Objectives: To investigate the attitudes of early clinical students to the concept of suffering and the work of Eric Cassell.
Design: Qualitative case study using group interviews and questionnaires.
Setting: A United Kingdom medical school.
Participants: Two whole-year cohorts of third-year medical students (n = 557).
Interventions: Group interviews involving 57 randomly selected students, with exploration of emergent themes using free text and Lickert scale questionnaires.
Results: Students engaged readily with the concept of suffering and were able to identify a patient they had encountered who was suffering. Barriers to student involvement with suffering were identified. Students saw engaging with patient suffering as a clinical skill. Many students saw the ideas of Eric Cassell as plausible, although few were convinced that relief of suffering should be the central goal of medicine.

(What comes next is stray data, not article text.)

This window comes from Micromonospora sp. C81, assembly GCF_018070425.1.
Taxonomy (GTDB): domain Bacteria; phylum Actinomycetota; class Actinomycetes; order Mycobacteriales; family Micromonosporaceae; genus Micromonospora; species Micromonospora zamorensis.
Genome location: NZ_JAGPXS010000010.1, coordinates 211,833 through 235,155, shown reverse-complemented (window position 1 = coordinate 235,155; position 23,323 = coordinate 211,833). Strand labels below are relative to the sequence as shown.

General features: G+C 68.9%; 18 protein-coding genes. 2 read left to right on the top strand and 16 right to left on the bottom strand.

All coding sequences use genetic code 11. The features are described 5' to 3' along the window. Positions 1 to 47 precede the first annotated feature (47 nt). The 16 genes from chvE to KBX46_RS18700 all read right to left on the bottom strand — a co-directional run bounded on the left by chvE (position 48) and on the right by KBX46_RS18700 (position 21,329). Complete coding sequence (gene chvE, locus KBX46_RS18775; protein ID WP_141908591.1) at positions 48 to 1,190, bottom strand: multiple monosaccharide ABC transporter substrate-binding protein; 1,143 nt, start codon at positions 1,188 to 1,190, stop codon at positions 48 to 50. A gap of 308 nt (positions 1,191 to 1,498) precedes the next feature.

Conclusions: The work of Eric Cassell formed the basis of a teaching intervention with medical students who identified engaging with suffering as a clinical skill.
- undergraduate medical education
- philosophy of medicine
- qualitative case study
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The doctoral project leading to this paper was supported by a grant from the Scientific Foundation Board of the Royal College of General Practitioners (SFB/2005/02). Teaching was funded by the Department of General Practice, Cardiff University.
↵i Gordon J. Personal communication with author, 2004: Used in workshop by kind permission of Professor Gordon.
↵ii For details of the disaster, see http://www.bbc.co.uk/wales/southeast/sites/aberfan/ (accessed 24 April 2008).
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